Adult Brown Pelicans tend to be silent, emitting occasional grunts. Juveniles, however, vocalize loudly to solicit food.

Nests constructed by Brown Pelicans are more commonly found on the ground rather than in trees. These concealed nests serve as protective abodes, situated on islands, among mangroves, or atop cliffs. The female Pelican builds the nest using reeds, leaves, pebbles, sticks, and soil. Subsequently, she lays two to four eggs, which both parents diligently incubate for approximately a month.

Fun Fact: Brown Pelicans incubate their eggs by utilizing their webbed feet to cover them. Unfortunately, this behavior had adverse consequences for the species in the past. Due to the pesticide DDT, the thinning of eggshells occurred, resulting in breakage caused by the weight of their parents’ feet. Extensive conservation efforts were necessary to restore the Brown Pelican population.

American White Pelican

American White Pelicans tend to be more prevalent during the winter in Alabama, although some individuals can be observed throughout the year. Observations indicate their presence in approximately 1% of summer checklists and 4% of winter checklists.

As majestic, soaring birds, American White Pelicans possess the second-largest average wingspan among all North American avian species.

Non-breeding adult American White Pelicans exhibit an entirely white plumage, with only their black flight feathers becoming visible during flight or when their wings are outstretched. They boast bluish-gray eyes and possess yellow facial skin surrounding their eyes. Pale orange bills, pouches, and feet complete their appearance. Juveniles display light gray feathers with darker brown napes.

Breeding adult American White Pelicans exhibit distinct variations in coloration compared to non-breeding adults. They develop a yellow plate on their upper bills, resembling a horn. Their bodies remain entirely white, while their eyes, bills, legs, and feet become brighter shades of orange.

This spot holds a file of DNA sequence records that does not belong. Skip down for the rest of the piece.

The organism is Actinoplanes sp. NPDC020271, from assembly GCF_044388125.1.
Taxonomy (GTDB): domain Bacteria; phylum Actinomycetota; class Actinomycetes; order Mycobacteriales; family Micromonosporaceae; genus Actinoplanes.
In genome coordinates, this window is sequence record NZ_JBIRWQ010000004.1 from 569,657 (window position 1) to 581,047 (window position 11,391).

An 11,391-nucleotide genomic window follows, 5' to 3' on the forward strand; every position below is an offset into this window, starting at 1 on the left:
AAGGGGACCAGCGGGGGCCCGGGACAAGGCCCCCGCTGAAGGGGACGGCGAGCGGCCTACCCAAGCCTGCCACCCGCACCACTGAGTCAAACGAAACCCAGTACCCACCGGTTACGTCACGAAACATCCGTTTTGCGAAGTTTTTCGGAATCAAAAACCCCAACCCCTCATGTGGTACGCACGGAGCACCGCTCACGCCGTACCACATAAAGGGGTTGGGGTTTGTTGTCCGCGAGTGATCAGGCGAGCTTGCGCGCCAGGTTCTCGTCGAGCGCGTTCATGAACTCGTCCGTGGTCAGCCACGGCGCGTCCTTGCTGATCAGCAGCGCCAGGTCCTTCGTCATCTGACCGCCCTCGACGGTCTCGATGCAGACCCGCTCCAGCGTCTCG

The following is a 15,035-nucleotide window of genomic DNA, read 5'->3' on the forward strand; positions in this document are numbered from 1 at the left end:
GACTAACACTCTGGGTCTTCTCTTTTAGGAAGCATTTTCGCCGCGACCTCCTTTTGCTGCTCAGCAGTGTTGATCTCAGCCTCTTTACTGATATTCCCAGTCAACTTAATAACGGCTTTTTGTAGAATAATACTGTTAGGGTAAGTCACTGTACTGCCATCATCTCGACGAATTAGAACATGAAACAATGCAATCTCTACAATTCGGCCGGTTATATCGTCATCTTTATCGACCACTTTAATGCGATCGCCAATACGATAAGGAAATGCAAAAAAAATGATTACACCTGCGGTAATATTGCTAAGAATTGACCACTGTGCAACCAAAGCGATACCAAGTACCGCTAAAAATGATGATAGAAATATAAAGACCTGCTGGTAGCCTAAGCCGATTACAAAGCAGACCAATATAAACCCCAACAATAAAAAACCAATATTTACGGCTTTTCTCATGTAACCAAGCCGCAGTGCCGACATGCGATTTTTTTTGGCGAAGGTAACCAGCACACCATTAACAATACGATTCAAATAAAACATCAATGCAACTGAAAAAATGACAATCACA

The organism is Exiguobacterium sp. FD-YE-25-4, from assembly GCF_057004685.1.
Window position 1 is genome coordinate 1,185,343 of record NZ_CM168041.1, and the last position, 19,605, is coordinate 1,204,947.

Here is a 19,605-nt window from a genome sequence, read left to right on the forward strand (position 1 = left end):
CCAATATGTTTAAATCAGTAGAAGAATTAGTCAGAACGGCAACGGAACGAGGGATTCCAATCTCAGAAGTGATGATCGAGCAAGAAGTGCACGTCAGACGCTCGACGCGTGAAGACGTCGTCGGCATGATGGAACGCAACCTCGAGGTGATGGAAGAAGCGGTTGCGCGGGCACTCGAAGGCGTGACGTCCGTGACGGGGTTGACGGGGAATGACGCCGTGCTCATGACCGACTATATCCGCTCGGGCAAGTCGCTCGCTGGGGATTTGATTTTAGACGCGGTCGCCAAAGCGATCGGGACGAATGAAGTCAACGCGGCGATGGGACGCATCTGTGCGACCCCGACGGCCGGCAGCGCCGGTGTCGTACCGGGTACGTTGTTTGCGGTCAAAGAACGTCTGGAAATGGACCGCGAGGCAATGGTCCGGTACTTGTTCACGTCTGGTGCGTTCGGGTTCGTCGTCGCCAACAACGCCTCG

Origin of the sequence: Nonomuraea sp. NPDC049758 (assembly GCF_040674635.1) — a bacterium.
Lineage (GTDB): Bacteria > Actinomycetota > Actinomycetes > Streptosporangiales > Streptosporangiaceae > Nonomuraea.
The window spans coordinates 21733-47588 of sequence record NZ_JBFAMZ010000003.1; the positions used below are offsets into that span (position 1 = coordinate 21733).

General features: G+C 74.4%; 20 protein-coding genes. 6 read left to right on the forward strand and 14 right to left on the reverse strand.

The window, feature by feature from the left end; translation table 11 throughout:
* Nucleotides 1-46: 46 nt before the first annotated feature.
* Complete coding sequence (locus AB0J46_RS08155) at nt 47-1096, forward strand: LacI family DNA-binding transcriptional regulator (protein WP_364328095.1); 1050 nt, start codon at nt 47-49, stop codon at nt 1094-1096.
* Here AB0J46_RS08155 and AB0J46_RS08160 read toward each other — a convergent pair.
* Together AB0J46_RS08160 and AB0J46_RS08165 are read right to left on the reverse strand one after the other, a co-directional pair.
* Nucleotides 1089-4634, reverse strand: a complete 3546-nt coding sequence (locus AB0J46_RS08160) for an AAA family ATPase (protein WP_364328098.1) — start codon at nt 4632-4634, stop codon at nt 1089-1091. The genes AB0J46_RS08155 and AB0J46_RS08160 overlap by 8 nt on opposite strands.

American White Pelicans experience several molting changes, referred to as eclipse. During spring, a visible yellowish patch emerges on their breast and chest. In summer, their heads feature blackish feathers.

  • Pelecanus erythrorhynchos
  • Length: 60 – 63 in (152 – 160 cm)
  • Weight: 246.4 oz (6983 g)
  • Wingspan: 96 – 110 in (244 – 279 cm)

American White Pelicans breed within inland remote lakes of North America before migrating to spend the winter along the southern Pacific Coast of the United States, the Gulf of Mexico, Mexico, and Central America. During migration, they can be spotted in western and central states of the US.

Preferred habitats for American White Pelicans include shallow freshwater lakes, wetlands, and the peripheries of lakes and rivers. During the winter, they can be found in coastal bays, inlets, and estuaries, where they forage in shallow waters and rest on sandbars.

Fish comprise the primary component of the American White Pelicans’ diet. They swim near the water’s surface, capturing prey with

their large bills. These pelicans also engage in coordinated group foraging with other birds, employing strategic techniques to drive fish toward the shore, facilitating efficient feeding.

They exhibit opportunistic feeding behavior, traveling considerable distances in search of better feeding grounds. Additionally, American White Pelicans may consume crayfish, amphibians, salamanders, and are known to pilfer fish from other birds on the water’s surface.

American White Pelicans tend to be silent, emitting only occasional grunts. However, their young can be rather noisy within large colonies as they vocalize to beg for food.

Nests of American White Pelicans consist of simple, shallow depressions on the ground. Twigs, sticks, reeds, and various materials are added atop the soil to provide protection for the eggs.

Both parents actively participate in incubating the one to two eggs, which requires their attention for up to thirty-six days. Regrettably, due to siblicide, where one sibling eliminates the other, only a single chick survives in each nest.

Fun Fact: The American White Pelican possesses an elongated, colossal bill capable of holding three gallons of water. When scooping fish from the sea, the pelican tilts its bill downward, allowing water to drain while retaining the fish inside its throat sac.